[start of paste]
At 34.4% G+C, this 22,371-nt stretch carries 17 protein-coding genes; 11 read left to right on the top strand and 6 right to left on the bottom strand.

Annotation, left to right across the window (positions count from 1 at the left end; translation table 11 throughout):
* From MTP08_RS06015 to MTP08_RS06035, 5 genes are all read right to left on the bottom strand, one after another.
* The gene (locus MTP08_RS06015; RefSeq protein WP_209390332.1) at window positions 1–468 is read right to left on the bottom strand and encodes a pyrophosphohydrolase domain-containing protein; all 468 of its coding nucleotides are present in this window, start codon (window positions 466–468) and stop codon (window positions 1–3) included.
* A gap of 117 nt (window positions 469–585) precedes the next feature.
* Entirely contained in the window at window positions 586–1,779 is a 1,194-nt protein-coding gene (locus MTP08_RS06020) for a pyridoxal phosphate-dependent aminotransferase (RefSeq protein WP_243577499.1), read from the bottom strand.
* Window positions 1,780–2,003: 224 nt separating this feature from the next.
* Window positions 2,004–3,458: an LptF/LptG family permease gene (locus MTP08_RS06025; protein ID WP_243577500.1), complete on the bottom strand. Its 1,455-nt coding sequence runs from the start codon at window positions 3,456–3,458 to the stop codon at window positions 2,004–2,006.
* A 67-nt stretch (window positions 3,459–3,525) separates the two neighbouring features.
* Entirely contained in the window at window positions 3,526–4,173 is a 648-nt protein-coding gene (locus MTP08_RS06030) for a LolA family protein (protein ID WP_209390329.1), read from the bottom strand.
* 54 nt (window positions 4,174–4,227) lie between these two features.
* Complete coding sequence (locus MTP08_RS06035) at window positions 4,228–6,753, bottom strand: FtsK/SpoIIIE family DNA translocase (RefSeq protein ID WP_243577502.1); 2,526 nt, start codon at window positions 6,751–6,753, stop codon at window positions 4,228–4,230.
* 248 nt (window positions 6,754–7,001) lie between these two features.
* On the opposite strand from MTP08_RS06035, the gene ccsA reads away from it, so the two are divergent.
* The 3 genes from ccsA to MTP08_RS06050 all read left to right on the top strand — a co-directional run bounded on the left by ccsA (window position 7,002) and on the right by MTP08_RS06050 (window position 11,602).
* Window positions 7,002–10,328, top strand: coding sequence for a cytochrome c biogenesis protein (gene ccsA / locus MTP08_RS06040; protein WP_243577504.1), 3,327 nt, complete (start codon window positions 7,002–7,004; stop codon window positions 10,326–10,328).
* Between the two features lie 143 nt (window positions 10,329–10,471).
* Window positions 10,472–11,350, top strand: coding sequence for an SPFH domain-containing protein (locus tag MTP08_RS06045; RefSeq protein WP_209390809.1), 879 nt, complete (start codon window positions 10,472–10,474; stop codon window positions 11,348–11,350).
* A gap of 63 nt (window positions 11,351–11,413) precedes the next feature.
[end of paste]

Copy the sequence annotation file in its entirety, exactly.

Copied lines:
At 34.4% G+C, this 22,371-nt stretch carries 17 protein-coding genes; 11 read left to right on the top strand and 6 right to left on the bottom strand.

Annotation, left to right across the window (positions count from 1 at the left end; translation table 11 throughout):
* From MTP08_RS06015 to MTP08_RS06035, 5 genes are all read right to left on the bottom strand, one after another.
* The gene (locus MTP08_RS06015; RefSeq protein WP_209390332.1) at window positions 1–468 is read right to left on the bottom strand and encodes a pyrophosphohydrolase domain-containing protein; all 468 of its coding nucleotides are present in this window, start codon (window positions 466–468) and stop codon (window positions 1–3) included.
* A gap of 117 nt (window positions 469–585) precedes the next feature.
* Entirely contained in the window at window positions 586–1,779 is a 1,194-nt protein-coding gene (locus MTP08_RS06020) for a pyridoxal phosphate-dependent aminotransferase (RefSeq protein WP_243577499.1), read from the bottom strand.
* Window positions 1,780–2,003: 224 nt separating this feature from the next.
* Window positions 2,004–3,458: an LptF/LptG family permease gene (locus MTP08_RS06025; protein ID WP_243577500.1), complete on the bottom strand. Its 1,455-nt coding sequence runs from the start codon at window positions 3,456–3,458 to the stop codon at window positions 2,004–2,006.
* A 67-nt stretch (window positions 3,459–3,525) separates the two neighbouring features.
* Entirely contained in the window at window positions 3,526–4,173 is a 648-nt protein-coding gene (locus MTP08_RS06030) for a LolA family protein (protein ID WP_209390329.1), read from the bottom strand.
* 54 nt (window positions 4,174–4,227) lie between these two features.
* Complete coding sequence (locus MTP08_RS06035) at window positions 4,228–6,753, bottom strand: FtsK/SpoIIIE family DNA translocase (RefSeq protein ID WP_243577502.1); 2,526 nt, start codon at window positions 6,751–6,753, stop codon at window positions 4,228–4,230.
* 248 nt (window positions 6,754–7,001) lie between these two features.
* On the opposite strand from MTP08_RS06035, the gene ccsA reads away from it, so the two are divergent.
* The 3 genes from ccsA to MTP08_RS06050 all read left to right on the top strand — a co-directional run bounded on the left by ccsA (window position 7,002) and on the right by MTP08_RS06050 (window position 11,602).
* Window positions 7,002–10,328, top strand: coding sequence for a cytochrome c biogenesis protein (gene ccsA / locus MTP08_RS06040; protein WP_243577504.1), 3,327 nt, complete (start codon window positions 7,002–7,004; stop codon window positions 10,326–10,328).
* Between the two features lie 143 nt (window positions 10,329–10,471).
* Window positions 10,472–11,350, top strand: coding sequence for an SPFH domain-containing protein (locus tag MTP08_RS06045; RefSeq protein WP_209390809.1), 879 nt, complete (start codon window positions 10,472–10,474; stop codon window positions 11,348–11,350).
* A gap of 63 nt (window positions 11,351–11,413) precedes the next feature.